HomeGroupsTalkZeitgeist
This site uses cookies to deliver our services, improve performance, for analytics, and (if not signed in) for advertising. By using LibraryThing you acknowledge that you have read and understand our Terms of Service and Privacy Policy. Your use of the site and services is subject to these policies and terms.
Hide this

Results from Google Books

Click on a thumbnail to go to Google Books.

The Devil's Dozen: Thirteen Craft Rites of…
Loading...

The Devil's Dozen: Thirteen Craft Rites of The Old One

by Gemma gary

MembersReviewsPopularityAverage ratingConversations
2None2,551,640NoneNone
Recently added byDesertcore, AmanitaMuscaria

None.

None
Loading...

Sign up for LibraryThing to find out whether you'll like this book.

No current Talk conversations about this book.

No reviews
no reviews | add a review
You must log in to edit Common Knowledge data.
For more help see the Common Knowledge help page.
Series (with order)
Canonical title
Original title
Alternative titles
Original publication date
People/Characters
Important places
Important events
Related movies
Awards and honors
Epigraph
Dedication
First words
Quotations
Last words
Disambiguation notice
Publisher's editors
Blurbers
Publisher series
Original language

References to this work on external resources.

Wikipedia in English

None

Book description
The operations of magic and witchcraft deal with the hidden worlds of spirit and the powers innate within the natural world; within plant, stone and magical loci. The ‘Old One’, who in folk tradition is often named ‘The Devil’ embodies both the ‘rend in the veil’ and the spanning bridge between the worlds of the material and spiritual, the revealed and the hidden. It is through union with this entity that witches and folk magicians gained access to the powers that reside within the hidden realms and the natural world, and could awaken the potent fire within.

In traditional folk belief, the Devil existed also as an embodiment of the chaotic forces of nature; a belief quite distinct and separate from that of the Church with its ‘Satan’ figure. To the witch, he might also represent the ‘darker’ aspects of the divine; the keeper and the revealer of the divine light, the psychopomp guide of souls, and the sentinel at the threshold unto the mysteries of death and the Otherworld.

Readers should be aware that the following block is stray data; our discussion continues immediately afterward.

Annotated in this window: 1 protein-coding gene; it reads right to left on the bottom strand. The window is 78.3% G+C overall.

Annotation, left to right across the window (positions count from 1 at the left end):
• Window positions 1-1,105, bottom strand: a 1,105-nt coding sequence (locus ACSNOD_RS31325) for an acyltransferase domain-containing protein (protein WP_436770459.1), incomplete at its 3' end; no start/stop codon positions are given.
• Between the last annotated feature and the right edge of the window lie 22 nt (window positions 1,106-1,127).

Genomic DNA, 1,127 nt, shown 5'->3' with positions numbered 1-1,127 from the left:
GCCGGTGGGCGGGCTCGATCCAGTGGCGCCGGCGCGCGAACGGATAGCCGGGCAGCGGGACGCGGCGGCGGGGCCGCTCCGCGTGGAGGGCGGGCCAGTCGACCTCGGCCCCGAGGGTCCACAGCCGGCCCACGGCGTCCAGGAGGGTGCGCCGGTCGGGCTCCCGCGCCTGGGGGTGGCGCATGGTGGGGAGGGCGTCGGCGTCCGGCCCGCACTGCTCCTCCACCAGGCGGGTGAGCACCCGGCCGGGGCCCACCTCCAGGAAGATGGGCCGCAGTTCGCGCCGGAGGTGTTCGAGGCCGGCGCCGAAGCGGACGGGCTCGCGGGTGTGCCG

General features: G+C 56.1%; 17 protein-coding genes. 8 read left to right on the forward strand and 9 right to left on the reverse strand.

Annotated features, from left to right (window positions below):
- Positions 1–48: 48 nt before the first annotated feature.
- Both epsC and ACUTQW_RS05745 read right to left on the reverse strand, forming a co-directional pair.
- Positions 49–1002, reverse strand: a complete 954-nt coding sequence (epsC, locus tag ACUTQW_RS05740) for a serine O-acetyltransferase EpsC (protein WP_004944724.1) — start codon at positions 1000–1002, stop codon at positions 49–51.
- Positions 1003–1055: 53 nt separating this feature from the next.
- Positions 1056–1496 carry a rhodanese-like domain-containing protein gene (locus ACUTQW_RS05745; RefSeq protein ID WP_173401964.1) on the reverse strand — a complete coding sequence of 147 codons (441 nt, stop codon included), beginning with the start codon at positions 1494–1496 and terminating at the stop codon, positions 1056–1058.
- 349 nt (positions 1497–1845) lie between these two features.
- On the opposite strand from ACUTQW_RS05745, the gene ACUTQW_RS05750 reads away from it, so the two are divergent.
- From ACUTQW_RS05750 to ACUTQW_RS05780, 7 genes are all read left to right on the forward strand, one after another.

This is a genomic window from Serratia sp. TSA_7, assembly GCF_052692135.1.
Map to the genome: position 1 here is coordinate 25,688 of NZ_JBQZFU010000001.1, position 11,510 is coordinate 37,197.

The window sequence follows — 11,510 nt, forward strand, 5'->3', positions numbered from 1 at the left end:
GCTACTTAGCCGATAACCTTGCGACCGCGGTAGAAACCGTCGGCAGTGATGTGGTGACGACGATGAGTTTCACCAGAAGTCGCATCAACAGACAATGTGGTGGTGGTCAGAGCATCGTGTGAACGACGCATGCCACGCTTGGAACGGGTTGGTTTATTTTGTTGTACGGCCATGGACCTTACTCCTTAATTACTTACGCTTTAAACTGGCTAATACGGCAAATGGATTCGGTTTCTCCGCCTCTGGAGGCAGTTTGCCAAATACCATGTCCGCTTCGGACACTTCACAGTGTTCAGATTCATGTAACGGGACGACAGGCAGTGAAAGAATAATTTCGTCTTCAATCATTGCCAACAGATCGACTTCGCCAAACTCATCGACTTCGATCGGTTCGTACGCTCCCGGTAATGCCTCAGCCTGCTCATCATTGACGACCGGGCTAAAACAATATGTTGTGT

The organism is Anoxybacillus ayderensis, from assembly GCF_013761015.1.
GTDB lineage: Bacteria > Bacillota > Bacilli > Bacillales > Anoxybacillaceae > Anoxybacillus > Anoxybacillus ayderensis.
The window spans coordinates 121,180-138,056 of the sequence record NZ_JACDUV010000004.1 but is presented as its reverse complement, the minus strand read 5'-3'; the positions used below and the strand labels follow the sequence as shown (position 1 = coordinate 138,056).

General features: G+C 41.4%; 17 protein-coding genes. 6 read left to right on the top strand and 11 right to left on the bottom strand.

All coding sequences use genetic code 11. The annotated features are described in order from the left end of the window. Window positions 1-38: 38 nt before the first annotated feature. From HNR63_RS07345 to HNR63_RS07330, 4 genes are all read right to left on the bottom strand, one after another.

Something, it would seem, of the ‘elder divinity’ and the old ‘spirit of the wild’ has lingered through to the present; permeating regional faery lore, the calendar of ritualistic seasonal folk-customs, and traditions attached to ancient landscape features. The themes of untamed, wild nature; its freedom, its spirits, its power and its magic, so repugnant and threatening to the Church, were grafted onto the diabolical; affording yet greater preservation of the Old One for those who sought to stray from the path of limitation and conformity, and tread instead the hidden ways of the witch and magician.

Historical witch-lore records varied rites of initiatory contact, via which the worker of magic and witchcraft entered into a close, working relationship and union with the Old One and the spirit world. Via such union, would the ways unto curing ailments, exorcising ill influence, the attainment of desires, and the destruction of the oppressive be known, and the old artes of the circle, the spirits, the knotted cord, the pierced candle, the witch-bottle, the magical image and the spoken, inscribed and herbal charms be mastered.

From this wellspring of inspiration ‘The Devil’s Dozen’; a modern ‘gramarye’, or ‘black book’ of thirteen Craft rites of the Old One has been created and is offered by a present day initiate of the ‘Old Craft’

Within its pages there are to be found thirteen rites – for both the ‘lone’ practitioner and the assembled companie – of vision, sacred compact, dedication, initiation, consecration, empowerment, protection, illumination, union, transformation and devotion.

‘They are my own creations all; given in hope that they may provide usefulness or inspiration, and each a personal offering of devotion unto the starlit and smoking altar of the Old One’ (from the introduction).
Haiku summary

No descriptions found.

No library descriptions found.

Quick Links

Popular covers

Rating

Average: No ratings.

Is this you?

Become a LibraryThing Author.

 

About | Contact | Privacy/Terms | Help/FAQs | Blog | Store | APIs | TinyCat | Legacy Libraries | Early Reviewers | Common Knowledge | 127,147,899 books! | Top bar: Always visible